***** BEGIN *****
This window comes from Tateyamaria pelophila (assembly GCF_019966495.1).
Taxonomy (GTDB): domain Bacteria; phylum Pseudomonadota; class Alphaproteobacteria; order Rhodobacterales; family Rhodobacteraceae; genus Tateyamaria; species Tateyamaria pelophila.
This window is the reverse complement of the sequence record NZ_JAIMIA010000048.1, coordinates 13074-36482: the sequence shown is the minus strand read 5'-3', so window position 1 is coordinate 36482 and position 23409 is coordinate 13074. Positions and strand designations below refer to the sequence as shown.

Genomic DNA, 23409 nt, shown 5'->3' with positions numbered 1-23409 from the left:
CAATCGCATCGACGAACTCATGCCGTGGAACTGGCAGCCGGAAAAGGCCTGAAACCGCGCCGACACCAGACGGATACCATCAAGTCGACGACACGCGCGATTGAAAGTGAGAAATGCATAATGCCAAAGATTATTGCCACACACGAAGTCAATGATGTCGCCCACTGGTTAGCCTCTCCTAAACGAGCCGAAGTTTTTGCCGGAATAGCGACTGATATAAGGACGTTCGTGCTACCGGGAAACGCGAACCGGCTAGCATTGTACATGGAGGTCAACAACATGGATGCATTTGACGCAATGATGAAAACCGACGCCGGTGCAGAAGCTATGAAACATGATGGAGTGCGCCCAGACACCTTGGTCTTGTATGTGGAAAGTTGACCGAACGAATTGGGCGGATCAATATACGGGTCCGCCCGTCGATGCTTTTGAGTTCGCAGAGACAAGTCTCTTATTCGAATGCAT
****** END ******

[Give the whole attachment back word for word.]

This window comes from Tateyamaria pelophila (assembly GCF_019966495.1).
Taxonomy (GTDB): domain Bacteria; phylum Pseudomonadota; class Alphaproteobacteria; order Rhodobacterales; family Rhodobacteraceae; genus Tateyamaria; species Tateyamaria pelophila.
This window is the reverse complement of the sequence record NZ_JAIMIA010000048.1, coordinates 13074-36482: the sequence shown is the minus strand read 5'-3', so window position 1 is coordinate 36482 and position 23409 is coordinate 13074. Positions and strand designations below refer to the sequence as shown.

Genomic DNA, 23409 nt, shown 5'->3' with positions numbered 1-23409 from the left:
CAATCGCATCGACGAACTCATGCCGTGGAACTGGCAGCCGGAAAAGGCCTGAAACCGCGCCGACACCAGACGGATACCATCAAGTCGACGACACGCGCGATTGAAAGTGAGAAATGCATAATGCCAAAGATTATTGCCACACACGAAGTCAATGATGTCGCCCACTGGTTAGCCTCTCCTAAACGAGCCGAAGTTTTTGCCGGAATAGCGACTGATATAAGGACGTTCGTGCTACCGGGAAACGCGAACCGGCTAGCATTGTACATGGAGGTCAACAACATGGATGCATTTGACGCAATGATGAAAACCGACGCCGGTGCAGAAGCTATGAAACATGATGGAGTGCGCCCAGACACCTTGGTCTTGTATGTGGAAAGTTGACCGAACGAATTGGGCGGATCAATATACGGGTCCGCCCGTCGATGCTTTTGAGTTCGCAGAGACAAGTCTCTTATTCGAATGCAT